Analysts advise Wikipedia to stop asking for donations

Wikipedia donations
Editor’s Note: See our update at the bottom of the story for Jimmy Wales’ response to this article and some clarifications.

Jimmy, Joan, Kartika. By now, they’re starting to become household names, and they all want the same thing: your money. Wikipedia is once again pleading for user donations with banners across the top of its site with memos from purported authors. And while the messages are heartfelt and even manage pull at a few notions about collective good, there could be a better way to increase profits. It’s called advertising.

But founder Jimmy Wales has considered and rejected this idea, saying, “Commerce is fine. Advertising is not evil. But it doesn’t belong here. Not in Wikipedia.” Which would all be well and good if Wales himself hadn’t had his own finances called into question. Two years ago, it was reported that he was accepting money in exchange for Wikipedia page edits, which he firmly denied.

Aside to the questionable scandal, there’s also that fact that these public pleas don’t appear to be working. Wales attempted the same request for donations last year, and failed to meet the company’s goal. However, Google stepped in with a $2 million gift to the foundation. What also could be causing a bit of consumer skepticism is some background about Wikipedia’s fundraising organization. Charity Navigator gives Wikipedia a commendable rating, but its fundraising efficiency gets a lowly one out of four stars. And despite its protests of volunteerism, there is at least one person on the payroll: Executive Director of its fundraising department Sue Gardner, who pulls down $168,700 a year (as of 2009).

Part of Wales’ message is that if users don’t want ads, they need to donate. And from the looks of it, they just might want ads. The foundation is approximately $7 million short of its 2010 fundraising goal, and Wikipedia analysts are saying the site would be better off with a marketing scheme. Wikiexperts founder Alex Konanykhin argues that using ads could solve its financial issues without affecting its neutrality.

Konanykhin also believes that Wikipedia needs to generate revenue in order to pay for some written content. Subject-matter experts often have their articles revised and rewritten by the site’s other volunteers, leaving many feeling the time invested in contributing to the site is a waste. “We believe that boycotting fundraising efforts of Wikipedia might compel it to raise billions via advertising and develop content of significantly better quality. Qualified contributors may and shall be compensated for their time,” Konanykhin says.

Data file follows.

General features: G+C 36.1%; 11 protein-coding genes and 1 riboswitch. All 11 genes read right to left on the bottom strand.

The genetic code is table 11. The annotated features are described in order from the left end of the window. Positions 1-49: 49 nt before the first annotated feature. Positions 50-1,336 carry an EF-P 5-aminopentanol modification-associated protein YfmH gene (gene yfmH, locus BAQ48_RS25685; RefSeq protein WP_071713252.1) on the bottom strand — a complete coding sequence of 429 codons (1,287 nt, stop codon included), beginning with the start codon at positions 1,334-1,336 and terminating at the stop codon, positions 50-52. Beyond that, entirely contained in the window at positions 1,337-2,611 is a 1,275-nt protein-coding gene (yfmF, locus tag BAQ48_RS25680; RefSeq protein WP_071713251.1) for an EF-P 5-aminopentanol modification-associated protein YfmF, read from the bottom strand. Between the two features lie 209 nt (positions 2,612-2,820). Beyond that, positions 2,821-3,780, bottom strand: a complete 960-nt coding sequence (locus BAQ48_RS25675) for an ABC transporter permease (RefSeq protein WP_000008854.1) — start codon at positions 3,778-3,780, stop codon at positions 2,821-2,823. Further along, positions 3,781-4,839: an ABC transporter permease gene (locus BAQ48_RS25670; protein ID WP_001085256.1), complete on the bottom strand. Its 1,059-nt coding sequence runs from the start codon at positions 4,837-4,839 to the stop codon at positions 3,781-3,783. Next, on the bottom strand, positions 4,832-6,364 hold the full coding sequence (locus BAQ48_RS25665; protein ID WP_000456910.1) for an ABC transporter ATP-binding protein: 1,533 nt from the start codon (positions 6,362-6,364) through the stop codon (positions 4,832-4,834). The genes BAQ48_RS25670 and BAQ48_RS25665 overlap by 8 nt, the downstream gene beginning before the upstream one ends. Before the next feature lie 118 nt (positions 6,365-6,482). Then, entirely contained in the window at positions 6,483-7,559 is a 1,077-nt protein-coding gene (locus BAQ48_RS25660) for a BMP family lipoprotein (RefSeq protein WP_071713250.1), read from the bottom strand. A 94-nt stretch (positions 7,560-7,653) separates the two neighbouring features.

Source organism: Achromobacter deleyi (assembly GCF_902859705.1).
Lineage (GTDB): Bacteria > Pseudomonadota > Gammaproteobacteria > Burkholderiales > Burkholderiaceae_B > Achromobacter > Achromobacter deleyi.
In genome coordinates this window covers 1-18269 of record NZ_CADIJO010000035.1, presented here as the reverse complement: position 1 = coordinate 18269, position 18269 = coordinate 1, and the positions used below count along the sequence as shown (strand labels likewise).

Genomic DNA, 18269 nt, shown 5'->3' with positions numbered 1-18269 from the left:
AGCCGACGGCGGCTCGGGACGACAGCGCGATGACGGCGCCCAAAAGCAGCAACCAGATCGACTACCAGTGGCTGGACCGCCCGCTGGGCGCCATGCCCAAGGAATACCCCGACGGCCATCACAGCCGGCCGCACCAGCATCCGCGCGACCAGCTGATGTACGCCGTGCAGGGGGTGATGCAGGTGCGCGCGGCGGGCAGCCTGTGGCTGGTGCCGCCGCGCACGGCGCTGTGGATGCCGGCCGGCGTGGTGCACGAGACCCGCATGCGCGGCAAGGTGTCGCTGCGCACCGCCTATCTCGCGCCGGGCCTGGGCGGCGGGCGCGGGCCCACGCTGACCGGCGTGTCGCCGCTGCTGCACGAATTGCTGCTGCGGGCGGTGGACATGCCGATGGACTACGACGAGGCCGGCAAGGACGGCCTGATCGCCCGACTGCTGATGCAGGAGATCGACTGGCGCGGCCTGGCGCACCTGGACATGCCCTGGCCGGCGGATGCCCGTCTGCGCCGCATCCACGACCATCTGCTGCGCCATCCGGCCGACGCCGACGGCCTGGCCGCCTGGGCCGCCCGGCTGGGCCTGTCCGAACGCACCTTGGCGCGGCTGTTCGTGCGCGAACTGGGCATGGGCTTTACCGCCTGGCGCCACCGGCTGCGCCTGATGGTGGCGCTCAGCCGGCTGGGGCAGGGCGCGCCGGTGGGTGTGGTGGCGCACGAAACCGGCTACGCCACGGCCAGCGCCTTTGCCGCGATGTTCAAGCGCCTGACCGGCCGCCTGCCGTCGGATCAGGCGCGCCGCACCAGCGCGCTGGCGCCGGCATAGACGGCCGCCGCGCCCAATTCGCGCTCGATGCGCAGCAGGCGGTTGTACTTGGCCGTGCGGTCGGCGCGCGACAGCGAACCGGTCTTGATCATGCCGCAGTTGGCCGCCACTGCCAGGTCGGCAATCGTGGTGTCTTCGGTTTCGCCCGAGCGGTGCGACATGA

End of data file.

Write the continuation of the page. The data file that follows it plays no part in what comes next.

Wikiexperts formerly supported Wikipedia’s fundraising efforts, but the organization (which assists businesses in composing their pages for the site) says that the relationship Wikipedia and its volunteers have cultivated is hostile to outside sources, limiting the depth of information it can provide. It’s common knowledge that Wikipedia shouldn’t be a trusted as a verifiable source, but seeing how widely used it is, Konanykhin thinks it needs to be.


Wikipedia co-founder Jimmy Wales contacted us in response to the article, obviously in disagreement about several issues we reported. You can read his e-mail below.

There is an important set of errors in Molly McHugh’s article “Analysts advise Wikipedia to stop asking for donations.”

1. Last year’s fundraiser was a complete and total success, and Google’s gift was *on top of* the fundraiser. We met our goals handily without Google’s help, but very much appreciated their gift as well.

2. It is absolute fabrication on the part of Molly McHugh’s to say that I was accused of accepting money in exchange for Wikipedia page edits. No one has ever suggested such a thing. There was an absolutely false claim that I asked for a donation to the Foundation in exchange for edits. I can only say this in the strongest possible terms: that claim is absolutely and completely false from top to bottom, and no evidence of it has ever been put forward by anyone. It is shocking and offensive to me to not only hear this false claim repeated, but also made worse by having it claimed that *I* accepted money.

3. It should be emphasized in any discussion of Wikipedia financials that I work tirelessly for Wikipedia and do not accept a salary, nor even money for expenses incurred. Even when I travel for Wikimedia Foundation board meetings, I pay for my own accommodations and travel.

In regards to last year’s fundraiser, Wales is correct. Wikipedia did raise a reported $6.2 million dollars by January of 2009, but at the same time it’s important to note that this money would only see the organization through the end of its fiscal year, June 2009. Wikipedia also has received large contributions from established institutions, such as Google and the Stanton Foundation, which have inarguably benefitted the organization’s financial situation, and if anything, given it a stronger reputation as a source.